The phrase "drop and fluff" is definitely not a medical term. It refers to the slight drop of implants from a breast augmentation after approximately 3 months and the settling of the tissues that surround them.
Why should I care about "drop and fluff"?
It's important for patients to know that the healing after a breast augmentation is a process that can take several months. Understanding this up front ensures patients don't get anxious early on because the immediate results are not what was expected.
Are all implants going to behave this way?
The short answer is yes, because gravity plays a large part during healing. The process is the same for both type of implants as the weight is almost identical. It varies more depending on each patient's build, the quality and type of their skin, fat and muscle tissues. Having an up-front discussion with the surgeon about the type of implant being used and reviewing past procedures they have performed for other patients should dramatically ease any concerns.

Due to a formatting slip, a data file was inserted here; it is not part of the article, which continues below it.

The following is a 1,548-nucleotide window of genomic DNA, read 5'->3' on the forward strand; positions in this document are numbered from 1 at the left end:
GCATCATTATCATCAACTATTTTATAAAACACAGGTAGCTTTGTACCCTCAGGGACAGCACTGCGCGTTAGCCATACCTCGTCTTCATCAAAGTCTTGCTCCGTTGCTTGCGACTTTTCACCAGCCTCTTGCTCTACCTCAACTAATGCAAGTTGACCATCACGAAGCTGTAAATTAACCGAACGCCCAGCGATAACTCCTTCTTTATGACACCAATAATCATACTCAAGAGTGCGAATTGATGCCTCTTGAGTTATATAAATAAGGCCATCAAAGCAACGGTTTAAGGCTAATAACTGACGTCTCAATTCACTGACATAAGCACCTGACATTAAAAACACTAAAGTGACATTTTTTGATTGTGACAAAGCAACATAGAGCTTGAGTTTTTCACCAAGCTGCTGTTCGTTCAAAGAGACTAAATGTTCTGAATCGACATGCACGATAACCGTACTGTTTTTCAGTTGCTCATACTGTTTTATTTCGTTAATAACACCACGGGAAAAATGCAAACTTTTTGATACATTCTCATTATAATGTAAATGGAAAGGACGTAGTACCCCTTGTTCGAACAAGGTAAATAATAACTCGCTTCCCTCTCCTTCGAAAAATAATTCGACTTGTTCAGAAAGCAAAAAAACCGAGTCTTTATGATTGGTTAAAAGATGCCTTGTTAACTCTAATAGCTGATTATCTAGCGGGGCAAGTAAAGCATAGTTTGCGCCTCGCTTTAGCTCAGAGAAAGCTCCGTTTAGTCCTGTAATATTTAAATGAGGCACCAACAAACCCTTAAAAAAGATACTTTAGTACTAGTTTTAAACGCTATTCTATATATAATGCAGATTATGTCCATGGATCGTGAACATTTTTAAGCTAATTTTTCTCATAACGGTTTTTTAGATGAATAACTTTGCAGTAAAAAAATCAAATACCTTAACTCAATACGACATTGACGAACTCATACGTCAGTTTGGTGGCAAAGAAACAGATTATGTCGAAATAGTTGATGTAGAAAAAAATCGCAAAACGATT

What does Breast Augmentation recovery look like?
Each patient's recovery will be different and the timeline surrounding recovery milestones will vary.
Week 1: Initial pain and swelling that is controlled with pain medications like acetaminophen and sometimes stronger narcotics. After 3-4 days the discomfort starts to subside. Breast daily massages are initiated for smooth surface implants (not for textured).
Week 2: Mobility increases and swelling is still present. Less need for any pain medications.
Week 3-6: Swelling starts to quickly go down on the third week and patients are able to resume more vigorous running and similar activities at about 6 weeks.
3 Months-12 Months: The muscles and the soft tissues (breast gland, fat and skin) start to soften and gently stretch around the implant with a slight drop and a "settling" of the breast that makes it look more natural. This is the "drop and fluff" many people refer to after having a breast surgery.
The final results of any breast augmentation, after all settling has finalized, should be similar to what was discussed with the surgeon. Patients should make sure to speak with their surgeon during pre-op consultations to ensure both are on the same page in terms of expectations, and the timeline to get there.